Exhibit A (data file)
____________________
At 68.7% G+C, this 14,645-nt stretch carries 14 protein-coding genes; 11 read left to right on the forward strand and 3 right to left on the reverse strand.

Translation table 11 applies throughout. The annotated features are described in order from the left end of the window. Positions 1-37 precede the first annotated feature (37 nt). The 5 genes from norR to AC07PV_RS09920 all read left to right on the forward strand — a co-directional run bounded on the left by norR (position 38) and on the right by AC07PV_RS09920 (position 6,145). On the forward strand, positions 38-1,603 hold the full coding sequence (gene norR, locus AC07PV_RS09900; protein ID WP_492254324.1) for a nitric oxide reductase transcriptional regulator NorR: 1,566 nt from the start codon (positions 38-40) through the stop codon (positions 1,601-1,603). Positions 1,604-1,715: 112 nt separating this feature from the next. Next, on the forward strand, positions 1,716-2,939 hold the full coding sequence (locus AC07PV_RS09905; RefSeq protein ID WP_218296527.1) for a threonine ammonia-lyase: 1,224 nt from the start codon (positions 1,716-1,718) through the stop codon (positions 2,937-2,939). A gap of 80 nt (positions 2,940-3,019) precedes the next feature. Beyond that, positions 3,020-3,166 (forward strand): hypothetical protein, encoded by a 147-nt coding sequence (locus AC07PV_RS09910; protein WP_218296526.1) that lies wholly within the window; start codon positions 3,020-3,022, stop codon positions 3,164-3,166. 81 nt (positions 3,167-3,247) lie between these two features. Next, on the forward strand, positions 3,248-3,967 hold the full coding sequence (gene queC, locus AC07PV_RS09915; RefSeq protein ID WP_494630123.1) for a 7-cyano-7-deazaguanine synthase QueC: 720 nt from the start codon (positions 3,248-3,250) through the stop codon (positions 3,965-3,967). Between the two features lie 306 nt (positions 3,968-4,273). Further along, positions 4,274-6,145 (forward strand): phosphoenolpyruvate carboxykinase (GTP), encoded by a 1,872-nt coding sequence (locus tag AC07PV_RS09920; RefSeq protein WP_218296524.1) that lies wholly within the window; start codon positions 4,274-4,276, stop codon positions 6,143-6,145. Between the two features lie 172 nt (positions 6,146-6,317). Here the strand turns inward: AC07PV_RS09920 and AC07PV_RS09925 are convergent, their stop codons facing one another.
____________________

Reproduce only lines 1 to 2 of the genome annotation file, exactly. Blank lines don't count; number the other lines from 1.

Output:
At 68.7% G+C, this 14,645-nt stretch carries 14 protein-coding genes; 11 read left to right on the forward strand and 3 right to left on the reverse strand.

Translation table 11 applies throughout. The annotated features are described in order from the left end of the window. Positions 1-37 precede the first annotated feature (37 nt). The 5 genes from norR to AC07PV_RS09920 all read left to right on the forward strand — a co-directional run bounded on the left by norR (position 38) and on the right by AC07PV_RS09920 (position 6,145). On the forward strand, positions 38-1,603 hold the full coding sequence (gene norR, locus AC07PV_RS09900; protein ID WP_492254324.1) for a nitric oxide reductase transcriptional regulator NorR: 1,566 nt from the start codon (positions 38-40) through the stop codon (positions 1,601-1,603). Positions 1,604-1,715: 112 nt separating this feature from the next. Next, on the forward strand, positions 1,716-2,939 hold the full coding sequence (locus AC07PV_RS09905; RefSeq protein ID WP_218296527.1) for a threonine ammonia-lyase: 1,224 nt from the start codon (positions 1,716-1,718) through the stop codon (positions 2,937-2,939). A gap of 80 nt (positions 2,940-3,019) precedes the next feature. Beyond that, positions 3,020-3,166 (forward strand): hypothetical protein, encoded by a 147-nt coding sequence (locus AC07PV_RS09910; protein WP_218296526.1) that lies wholly within the window; start codon positions 3,020-3,022, stop codon positions 3,164-3,166. 81 nt (positions 3,167-3,247) lie between these two features. Next, on the forward strand, positions 3,248-3,967 hold the full coding sequence (gene queC, locus AC07PV_RS09915; RefSeq protein ID WP_494630123.1) for a 7-cyano-7-deazaguanine synthase QueC: 720 nt from the start codon (positions 3,248-3,250) through the stop codon (positions 3,965-3,967). Between the two features lie 306 nt (positions 3,968-4,273). Further along, positions 4,274-6,145 (forward strand): phosphoenolpyruvate carboxykinase (GTP), encoded by a 1,872-nt coding sequence (locus tag AC07PV_RS09920; RefSeq protein WP_218296524.1) that lies wholly within the window; start codon positions 4,274-4,276, stop codon positions 6,143-6,145. Between the two features lie 172 nt (positions 6,146-6,317). Here the strand turns inward: AC07PV_RS09920 and AC07PV_RS09925 are convergent, their stop codons facing one another.